(A joint district of Pike (later Somers), Mt. Pleasant, Yorkville, and Paris Townships)
"A meeting was held at the house of Chauncey Kellogg in Mt. Pleasant on Saturday, the 18th day of May 1844, to have and organize a school district composing the following sections in Mt. Pleasant, Section 31 and S.W. 1/4 of Sec. 32, T. 3 R. 22; and in the Town of Pike, Sec. 6 and W. 1/2 of Sec. 5, of T. 2, R. 22; and in Paris, Sec. 1and the E. 1/2 of Sec. 2 of T. 3, R. 21, and Sec. 36 and the E. 1/2 of Sec. 35, T. 3, R. 21, to be called the Sylvania School District, and known as such.
"Mt. Pleasant, Pike and Paris, May 18, 1844.
Gordon Secor, E.W. Washburn, George W. Parker, School Commission of Mt. Pleasant.
C. Marsh, S.C. Bacon, School Commission of Pike.
The above is a true copy of the original on file.
Oscar Hurlbut, Town Clerk"
The first school building constructed of logs and timbers hewn from the woods nearby, was built about a quarter of a mile south of The Corners. After a time this building was sold and moved to the Daniel Coughlin farm. A new site near the Methodist Church was purchased, and a new building was erected, which still stands. This school was long known as the Sylvania School, and for many years had a large attendance of pupils. Among the early teachers were Miss Adeline Wilson, M.P. Barry, who received $28 per month for three months, Miss Perkins, Miss Esther R. Shepard, E.W. Malone, Mary E. Spence, Helen Allan, Marinda Gager, Lorin Gould, Lavinia Goldsworthy, Will H. Spencer, David Powderly, Mary Burgess, Robert Pollock, Alice Murray Heidersdorf, and Nancy Murtagroyd.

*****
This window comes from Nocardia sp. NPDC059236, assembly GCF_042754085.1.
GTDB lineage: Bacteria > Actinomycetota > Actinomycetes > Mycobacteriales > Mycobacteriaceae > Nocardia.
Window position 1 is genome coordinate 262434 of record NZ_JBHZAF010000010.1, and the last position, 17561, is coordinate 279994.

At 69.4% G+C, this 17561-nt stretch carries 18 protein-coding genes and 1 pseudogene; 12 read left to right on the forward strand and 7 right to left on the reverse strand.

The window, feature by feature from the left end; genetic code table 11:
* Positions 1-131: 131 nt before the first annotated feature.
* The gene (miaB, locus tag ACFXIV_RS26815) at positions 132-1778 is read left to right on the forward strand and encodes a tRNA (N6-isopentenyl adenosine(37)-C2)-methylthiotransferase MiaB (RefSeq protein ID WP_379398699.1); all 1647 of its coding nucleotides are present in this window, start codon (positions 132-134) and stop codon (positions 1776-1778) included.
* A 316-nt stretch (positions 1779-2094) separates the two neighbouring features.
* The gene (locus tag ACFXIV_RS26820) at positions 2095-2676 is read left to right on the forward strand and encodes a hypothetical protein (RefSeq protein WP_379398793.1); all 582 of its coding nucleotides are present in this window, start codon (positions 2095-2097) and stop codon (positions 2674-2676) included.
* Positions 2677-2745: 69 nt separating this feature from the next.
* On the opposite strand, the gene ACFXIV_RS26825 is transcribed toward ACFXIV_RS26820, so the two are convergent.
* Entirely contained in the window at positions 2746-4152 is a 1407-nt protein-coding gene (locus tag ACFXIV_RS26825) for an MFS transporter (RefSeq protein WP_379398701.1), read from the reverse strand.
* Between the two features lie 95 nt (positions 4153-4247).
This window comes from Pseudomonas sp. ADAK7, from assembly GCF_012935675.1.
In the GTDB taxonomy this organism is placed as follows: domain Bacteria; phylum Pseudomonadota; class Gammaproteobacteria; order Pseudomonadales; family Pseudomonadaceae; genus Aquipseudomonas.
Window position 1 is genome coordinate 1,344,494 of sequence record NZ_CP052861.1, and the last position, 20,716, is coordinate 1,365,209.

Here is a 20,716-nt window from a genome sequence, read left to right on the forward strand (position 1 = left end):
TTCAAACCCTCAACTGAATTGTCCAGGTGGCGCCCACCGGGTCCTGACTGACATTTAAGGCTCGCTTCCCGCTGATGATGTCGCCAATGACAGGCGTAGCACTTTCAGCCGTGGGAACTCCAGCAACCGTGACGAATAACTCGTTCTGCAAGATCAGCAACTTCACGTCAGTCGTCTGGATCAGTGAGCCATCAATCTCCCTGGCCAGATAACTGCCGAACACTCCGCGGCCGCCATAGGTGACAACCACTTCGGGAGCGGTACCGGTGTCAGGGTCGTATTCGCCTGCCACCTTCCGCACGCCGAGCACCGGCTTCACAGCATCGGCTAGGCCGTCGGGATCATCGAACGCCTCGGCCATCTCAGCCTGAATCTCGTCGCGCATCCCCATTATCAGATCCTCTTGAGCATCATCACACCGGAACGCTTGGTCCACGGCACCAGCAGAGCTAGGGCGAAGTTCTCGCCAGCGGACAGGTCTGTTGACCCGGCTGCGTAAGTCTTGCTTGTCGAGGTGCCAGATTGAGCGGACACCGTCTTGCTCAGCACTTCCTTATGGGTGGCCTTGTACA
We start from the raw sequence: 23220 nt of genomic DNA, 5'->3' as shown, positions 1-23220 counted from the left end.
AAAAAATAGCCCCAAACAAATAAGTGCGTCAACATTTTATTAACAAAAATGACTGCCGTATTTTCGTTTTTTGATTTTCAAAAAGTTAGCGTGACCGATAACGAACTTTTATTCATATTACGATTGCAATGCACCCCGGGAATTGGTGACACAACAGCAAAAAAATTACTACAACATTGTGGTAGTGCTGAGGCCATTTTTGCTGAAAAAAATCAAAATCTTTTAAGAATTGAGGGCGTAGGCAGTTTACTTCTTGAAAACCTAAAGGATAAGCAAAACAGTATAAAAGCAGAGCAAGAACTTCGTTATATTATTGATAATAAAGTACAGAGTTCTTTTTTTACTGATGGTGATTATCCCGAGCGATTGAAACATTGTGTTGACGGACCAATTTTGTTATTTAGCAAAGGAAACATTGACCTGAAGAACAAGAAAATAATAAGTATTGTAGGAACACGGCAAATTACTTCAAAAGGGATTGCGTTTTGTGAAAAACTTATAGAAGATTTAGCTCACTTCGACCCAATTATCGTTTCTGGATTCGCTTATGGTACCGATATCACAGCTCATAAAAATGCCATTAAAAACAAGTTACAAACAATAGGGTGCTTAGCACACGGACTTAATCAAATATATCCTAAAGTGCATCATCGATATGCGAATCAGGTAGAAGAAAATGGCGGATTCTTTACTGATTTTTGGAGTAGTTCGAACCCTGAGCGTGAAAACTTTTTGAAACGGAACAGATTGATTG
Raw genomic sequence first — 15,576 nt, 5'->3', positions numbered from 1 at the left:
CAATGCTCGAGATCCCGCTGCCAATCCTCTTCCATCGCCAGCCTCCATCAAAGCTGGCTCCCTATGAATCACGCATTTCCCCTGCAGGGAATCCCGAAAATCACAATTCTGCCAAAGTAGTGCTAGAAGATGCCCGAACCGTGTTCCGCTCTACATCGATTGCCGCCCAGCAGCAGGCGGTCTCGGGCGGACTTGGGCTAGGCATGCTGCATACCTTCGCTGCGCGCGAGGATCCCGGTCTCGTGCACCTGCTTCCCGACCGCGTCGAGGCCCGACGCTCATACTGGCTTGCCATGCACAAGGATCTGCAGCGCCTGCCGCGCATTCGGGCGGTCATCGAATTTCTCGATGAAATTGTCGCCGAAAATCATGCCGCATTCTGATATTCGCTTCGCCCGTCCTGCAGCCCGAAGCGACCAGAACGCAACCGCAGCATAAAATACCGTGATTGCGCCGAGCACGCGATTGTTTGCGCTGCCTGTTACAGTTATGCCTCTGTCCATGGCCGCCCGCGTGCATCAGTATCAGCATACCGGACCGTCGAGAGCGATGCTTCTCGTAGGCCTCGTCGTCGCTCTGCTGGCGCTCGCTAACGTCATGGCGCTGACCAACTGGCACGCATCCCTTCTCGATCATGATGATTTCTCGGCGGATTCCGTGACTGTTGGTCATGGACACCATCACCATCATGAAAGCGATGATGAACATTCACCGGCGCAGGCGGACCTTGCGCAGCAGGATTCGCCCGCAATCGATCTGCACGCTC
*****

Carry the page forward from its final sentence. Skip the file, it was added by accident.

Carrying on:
Judge Roy Burgess, now of Racine, was a student at the Sylvania School. Attorney Peter Meyers was an early student also.
Among the early settlers of this part of Our Town, then called Pike, following the coming of the Kellogg families, were the Peter Meyers family, who came in 1855, Christian and William Heidersdorf, and Eliza Heidersdorf, who came from Germany in 1848. Christian Heidersdorf married Margaret Myers in 1857.
Their descendants are carrying on the homestead taken in the early days. There were five girls and five boys in the Heidersdorf family. Other families, the Alonzo Burgess', James Buckleys, the Fosters, the Holmes, the George and Horace DeLong families, the Coughlins, John and Jacob Haney, A.T. Gould, the Martins, and the Jason Davis's.
The water system at the Sylvania School was "The Old Oaken Bucket, the Moss Covered Bucket that hung in the well" at the rear of the A. T. Gould home. How we children loved to "go for water" and stop at the blacksmith shop to and from, and watch the sturdy smith as he pumped the rude bellows, or put a shoe on the farmer's horse. A.T. Gould loved the school children and they loved him. A.T. Gould's blacksmith shop stood at The Corners for 70 years.
It is said, from these little rural school houses in Our Town, that more boys and girls laid the foundation for higher things in life, than in any locality of like area. Many professionals were born and reared, descendants of those early pioneers, teachers, preachers, doctors, lawyers, missionaries, musicians, in fact, professionals in every walk of life.
Among the missionaries sent to foreign fields of work were Lucian Lee, who spent years in Turkey' Katherine Schaeffer (see below) devoted more than thirty years of useful labor in China; Herbert G. Ozanne did work in India for several years."
(Source: My Memoirs by Minnie A.G. Ozanne. Copyright 1948 - Minnie A.G. Ozanne. All Rights Reserved.)
|(Source: My Memoirs by Minnie A.G. Ozanne. Copyright 1948 - Minnie A.G. Ozanne. All Rights Reserved.)|